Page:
For decades, the company has donated 1% of its sales primarily to environmental activists working in the field. And in recent years, the company has become more politically active, even suing the Trump administration to protect Bears Ears National Monument.


Bears Ears National Monument decal at Patagonia headquarters in Ventura, California in 2018

But while Patagonia’s sales soared, Mr. Chouinard’s net worth continued to soar, creating an awkward situation for an outsider who loathes excessive wealth.

In the magazine forbes, I was listed as a billionaire, which really, really pissed me off. I don’t have a billion dollars in the bank. I don’t drive a Lexus.

Yvon Chouinard

classification forbesthen the COVID-19 pandemic, helped set in motion a process that has taken place over the past two years that ultimately led the Chouinards to sell their company.

In mid-2020, Mr. Chouinard began telling his closest advisers, including Ryan Gellert, the company’s CEO, that if they couldn’t find a good solution, he was willing to sell the company.

“One day he said to me, ‘Ryan, I swear, if you don’t start doing something, I’m going to get the magazine’s list of billionaires. wealth and start calling people without them asking,” Gellert said. At that moment we understood that he was serious. »

The ideal solution

Now that the future of Patagonia’s assets is clear, the company must realize its grand ambitions of running a profitable business while fighting climate change.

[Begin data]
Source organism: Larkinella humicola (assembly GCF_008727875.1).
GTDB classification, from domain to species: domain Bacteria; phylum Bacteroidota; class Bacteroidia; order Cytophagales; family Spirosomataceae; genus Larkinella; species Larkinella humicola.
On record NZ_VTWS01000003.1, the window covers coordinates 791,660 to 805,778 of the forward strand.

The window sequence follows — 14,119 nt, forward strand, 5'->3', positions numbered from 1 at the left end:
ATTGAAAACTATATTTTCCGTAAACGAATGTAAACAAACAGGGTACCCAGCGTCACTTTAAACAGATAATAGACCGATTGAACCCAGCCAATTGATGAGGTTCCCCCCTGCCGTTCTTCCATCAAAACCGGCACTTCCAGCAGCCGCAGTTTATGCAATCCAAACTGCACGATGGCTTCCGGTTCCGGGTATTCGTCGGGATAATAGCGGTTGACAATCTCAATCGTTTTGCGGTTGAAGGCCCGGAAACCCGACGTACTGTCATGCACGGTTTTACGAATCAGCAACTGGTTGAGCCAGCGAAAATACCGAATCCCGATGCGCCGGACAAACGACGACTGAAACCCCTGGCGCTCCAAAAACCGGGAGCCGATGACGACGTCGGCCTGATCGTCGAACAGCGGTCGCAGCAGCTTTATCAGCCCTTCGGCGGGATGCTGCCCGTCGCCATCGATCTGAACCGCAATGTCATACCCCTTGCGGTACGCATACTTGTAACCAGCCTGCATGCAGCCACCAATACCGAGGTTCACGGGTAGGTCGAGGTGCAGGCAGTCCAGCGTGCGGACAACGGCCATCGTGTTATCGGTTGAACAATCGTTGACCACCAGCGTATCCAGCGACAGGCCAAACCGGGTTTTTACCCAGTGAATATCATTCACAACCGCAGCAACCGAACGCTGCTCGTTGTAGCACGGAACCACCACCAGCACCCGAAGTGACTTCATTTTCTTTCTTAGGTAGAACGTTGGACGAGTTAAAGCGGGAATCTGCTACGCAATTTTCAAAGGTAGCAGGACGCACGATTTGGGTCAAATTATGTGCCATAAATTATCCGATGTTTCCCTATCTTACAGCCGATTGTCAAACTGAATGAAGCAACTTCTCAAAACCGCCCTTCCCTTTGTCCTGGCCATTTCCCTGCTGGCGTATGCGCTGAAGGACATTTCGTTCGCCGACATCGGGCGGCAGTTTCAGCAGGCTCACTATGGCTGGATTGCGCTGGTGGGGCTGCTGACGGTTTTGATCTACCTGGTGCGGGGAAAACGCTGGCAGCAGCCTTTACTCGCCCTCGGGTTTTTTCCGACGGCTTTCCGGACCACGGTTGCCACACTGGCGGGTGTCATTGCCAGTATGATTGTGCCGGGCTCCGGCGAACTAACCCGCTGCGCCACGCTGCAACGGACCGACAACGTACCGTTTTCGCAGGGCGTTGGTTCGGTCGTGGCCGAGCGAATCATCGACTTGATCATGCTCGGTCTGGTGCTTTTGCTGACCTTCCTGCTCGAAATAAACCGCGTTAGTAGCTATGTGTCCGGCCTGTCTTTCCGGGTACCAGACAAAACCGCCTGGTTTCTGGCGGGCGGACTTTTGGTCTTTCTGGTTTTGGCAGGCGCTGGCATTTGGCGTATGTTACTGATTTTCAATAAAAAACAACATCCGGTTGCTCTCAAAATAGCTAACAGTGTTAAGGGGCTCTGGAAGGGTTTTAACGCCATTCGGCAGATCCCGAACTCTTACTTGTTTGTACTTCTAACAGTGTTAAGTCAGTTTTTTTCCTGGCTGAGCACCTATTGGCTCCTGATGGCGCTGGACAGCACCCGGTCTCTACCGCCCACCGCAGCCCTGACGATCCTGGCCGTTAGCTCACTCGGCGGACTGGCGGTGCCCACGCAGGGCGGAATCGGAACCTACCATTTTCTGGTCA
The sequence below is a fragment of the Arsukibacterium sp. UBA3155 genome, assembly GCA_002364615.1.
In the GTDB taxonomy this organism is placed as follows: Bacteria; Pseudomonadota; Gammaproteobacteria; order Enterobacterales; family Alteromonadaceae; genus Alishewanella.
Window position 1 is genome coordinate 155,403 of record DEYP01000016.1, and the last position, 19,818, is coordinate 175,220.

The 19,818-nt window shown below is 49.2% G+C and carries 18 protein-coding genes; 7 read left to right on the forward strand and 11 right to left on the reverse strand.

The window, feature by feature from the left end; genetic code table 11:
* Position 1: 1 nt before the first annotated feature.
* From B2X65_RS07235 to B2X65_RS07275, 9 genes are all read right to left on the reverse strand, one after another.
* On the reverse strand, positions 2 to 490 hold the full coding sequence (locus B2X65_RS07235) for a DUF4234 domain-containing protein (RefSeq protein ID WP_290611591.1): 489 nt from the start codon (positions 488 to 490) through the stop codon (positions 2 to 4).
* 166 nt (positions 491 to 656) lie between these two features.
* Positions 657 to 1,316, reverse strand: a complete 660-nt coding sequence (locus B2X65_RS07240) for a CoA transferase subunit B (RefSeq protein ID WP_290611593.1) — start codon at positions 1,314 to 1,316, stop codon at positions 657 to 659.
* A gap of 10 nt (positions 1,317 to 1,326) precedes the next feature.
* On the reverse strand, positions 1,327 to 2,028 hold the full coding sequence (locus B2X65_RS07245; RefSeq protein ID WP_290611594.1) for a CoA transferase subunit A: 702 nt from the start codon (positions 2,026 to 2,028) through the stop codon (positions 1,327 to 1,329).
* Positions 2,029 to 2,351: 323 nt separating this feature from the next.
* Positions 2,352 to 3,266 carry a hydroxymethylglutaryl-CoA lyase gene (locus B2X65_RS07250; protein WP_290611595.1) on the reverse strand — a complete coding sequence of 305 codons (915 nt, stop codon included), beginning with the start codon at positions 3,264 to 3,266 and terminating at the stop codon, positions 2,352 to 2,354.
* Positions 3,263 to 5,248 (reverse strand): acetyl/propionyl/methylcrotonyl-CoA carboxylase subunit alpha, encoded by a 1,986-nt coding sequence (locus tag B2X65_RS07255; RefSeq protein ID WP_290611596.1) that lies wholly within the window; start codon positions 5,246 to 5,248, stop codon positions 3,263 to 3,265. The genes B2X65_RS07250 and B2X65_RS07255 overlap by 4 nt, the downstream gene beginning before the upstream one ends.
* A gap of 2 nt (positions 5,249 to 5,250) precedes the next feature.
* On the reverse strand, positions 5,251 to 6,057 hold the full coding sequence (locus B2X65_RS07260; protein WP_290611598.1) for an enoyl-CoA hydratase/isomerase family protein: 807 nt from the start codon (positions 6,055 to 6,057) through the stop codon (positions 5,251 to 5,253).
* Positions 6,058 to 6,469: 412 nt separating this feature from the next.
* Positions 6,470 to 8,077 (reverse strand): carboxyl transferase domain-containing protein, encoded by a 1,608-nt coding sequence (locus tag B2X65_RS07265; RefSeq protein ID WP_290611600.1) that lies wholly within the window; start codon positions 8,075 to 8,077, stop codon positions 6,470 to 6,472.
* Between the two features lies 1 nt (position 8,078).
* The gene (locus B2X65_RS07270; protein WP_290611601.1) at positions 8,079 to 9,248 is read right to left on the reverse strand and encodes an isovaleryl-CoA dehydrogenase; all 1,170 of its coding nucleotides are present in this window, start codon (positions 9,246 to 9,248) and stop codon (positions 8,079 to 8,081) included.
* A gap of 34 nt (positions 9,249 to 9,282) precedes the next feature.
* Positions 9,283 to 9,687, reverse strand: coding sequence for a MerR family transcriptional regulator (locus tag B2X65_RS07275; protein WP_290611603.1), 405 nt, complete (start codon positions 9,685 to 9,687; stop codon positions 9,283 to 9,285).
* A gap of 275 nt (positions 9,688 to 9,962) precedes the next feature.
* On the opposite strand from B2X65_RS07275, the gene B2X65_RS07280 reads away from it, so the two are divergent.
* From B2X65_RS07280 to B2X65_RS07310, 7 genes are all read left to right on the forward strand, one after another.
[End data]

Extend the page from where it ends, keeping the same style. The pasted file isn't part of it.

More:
Some experts warn that without the Chouinard family’s financial involvement in Patagonia, the company and affiliated companies could lose sight of their purpose. Although the children remain Patagonia employees and the Chouinards have enough to live comfortably, the company will no longer distribute profits to the family.

“What makes capitalism successful is its pursuit of success,” said Ted Clark, executive director of the Northeastern University Center for Family Business.

If you remove all financial incentives, the family will have essentially no interest other than a nostalgia for the good old days.

Ted Clark, CEO of the Northeastern University Center for Family Business

Regarding the Holdfast Collective’s distribution of profits in Patagonia, Chouinard said much of the focus will be on nature-based climate solutions, such as B. the conservation of wild areas. As a 501(c)(4) organization, the Holdfast Collective will also be able to draw on Patagonia’s experience funding grassroots activists, but will also be able to lobby and donate to political campaigns.

For the Chouinards, this settles the question of what will become of Patagonia after the founder’s death and ensures that the company’s profits are used to protect the planet.

“I am very relieved to have my life in order,” said Mr. Chouinard. For us it was the ideal solution. »

This article was originally published in New York Times.